The first challenge for this year was to consider our strengths – who we are and how we function when we are at our best. The second challenge involved mapping out how significant life events, as well as our socio-political networks more generally, have shaped our sense of self. This month’s challenge incorporates those insights in gaining clarity in terms of why we do what we do, and who we do it for. You’ve probably read a lot about the power of storytelling, and these two elements are key to crafting the story you can tell yourself when you need to calibrate your personal compass.
Part 1: Whose rights are we rooting for?
In last month’s challenge, we sketched out the bones of our ‘life narrative’ through life events as well as a sense of our cultural and political geographies. If we are trying to tell the story (or stories) of ourselves, this is the place to start.
Ultimately, it was a moment to think about how others, whether close to us or not, shaped our sense of self. What we didn’t discuss was how the opportunities available to us, or the choices we make, affect others in turn. This is just as important, because quite often, an awareness of privilege or lack is the impetus for the way we choose to change the world.
For this challenge (which continues to be inspired by Karen Salt), consider your cultural and political maps and take note of the connections between them. Ask yourself about where your rights and those of others make themselves apparent in these maps. Which ones matter most to you? Are there competing or conflicting rights at play, and how do you address these?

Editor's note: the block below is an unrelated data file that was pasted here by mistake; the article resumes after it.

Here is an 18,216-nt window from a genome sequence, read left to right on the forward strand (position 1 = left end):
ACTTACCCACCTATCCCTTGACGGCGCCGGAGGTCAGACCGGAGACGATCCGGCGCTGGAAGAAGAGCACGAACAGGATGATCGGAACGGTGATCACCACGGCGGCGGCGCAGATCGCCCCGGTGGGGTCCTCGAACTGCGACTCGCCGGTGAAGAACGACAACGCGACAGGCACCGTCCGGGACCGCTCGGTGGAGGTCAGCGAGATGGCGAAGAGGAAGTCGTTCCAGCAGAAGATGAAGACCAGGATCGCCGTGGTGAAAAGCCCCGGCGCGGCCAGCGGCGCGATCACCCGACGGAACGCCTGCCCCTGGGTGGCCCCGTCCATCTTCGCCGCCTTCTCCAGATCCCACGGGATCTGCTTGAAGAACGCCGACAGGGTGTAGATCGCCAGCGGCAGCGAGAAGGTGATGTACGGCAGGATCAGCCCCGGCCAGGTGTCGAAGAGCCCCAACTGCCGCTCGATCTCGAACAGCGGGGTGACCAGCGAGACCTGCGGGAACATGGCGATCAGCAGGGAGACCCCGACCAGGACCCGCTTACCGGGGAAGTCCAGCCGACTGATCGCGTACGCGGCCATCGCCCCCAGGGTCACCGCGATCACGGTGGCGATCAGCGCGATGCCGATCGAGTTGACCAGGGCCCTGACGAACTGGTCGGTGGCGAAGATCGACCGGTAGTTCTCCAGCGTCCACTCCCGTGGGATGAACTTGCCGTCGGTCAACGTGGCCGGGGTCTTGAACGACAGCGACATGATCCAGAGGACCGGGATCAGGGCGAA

For example, I became aware of the politics of citizenship and belonging as young as age four, when my colour was an influencing factor for who wanted be my friend. The languages I speak (and my command over them), the schools I attended, the support I’ve received from my community in pursuing unconventional choices – all of these affect other people. These all influence my concern with the right to belong, to be heard, and to partake in discussions where your opinion is respected. What rights get you fired up?
Part 2: Where does our power reside?
I admitted at the end of the last challenge that drawing out how your networks shape you can leave you feeling a bit like a puppet pulled by strings, or a fly caught in an intricate web. The important thing to remember, though, is that just as we are part of other people’s networks, they are also a part of ours. Filippo Artoni of UpRising, who partner with QYL to provide some excellent programming for the group, created an empowering exercise that can be neatly meshed with the exploring we’ve done so far.
Look at your maps, as well as the strengths that emerged in your Reflected Best Self Portrait. Ask yourself, what kinds of power do you already have? How can your network support you, and in turn, how do you support your network? In short, where does your power lie to create change and how can it be made stronger through collaboration? This power can take the form of sheer numbers, or be institutional, economic, cultural, or geographic in scope.
Lately, I’ve been thinking about my love of English, and how powerful it is to be able to communicate with ease in a language that holds power in the world. I’m also a citizen of, and have lived in, multiple countries in diverse parts of the world. As a result, I’ve often found myself operating as a cultural translator, and that people view me very differently depending on what hat I choose to wear. An understanding of my particular sources of power has given me more of a reason to share what I know as quickly as I can with as many people as possible (and helps me push past my perfectionist tendencies) in service of my concern with the right to equal opportunity.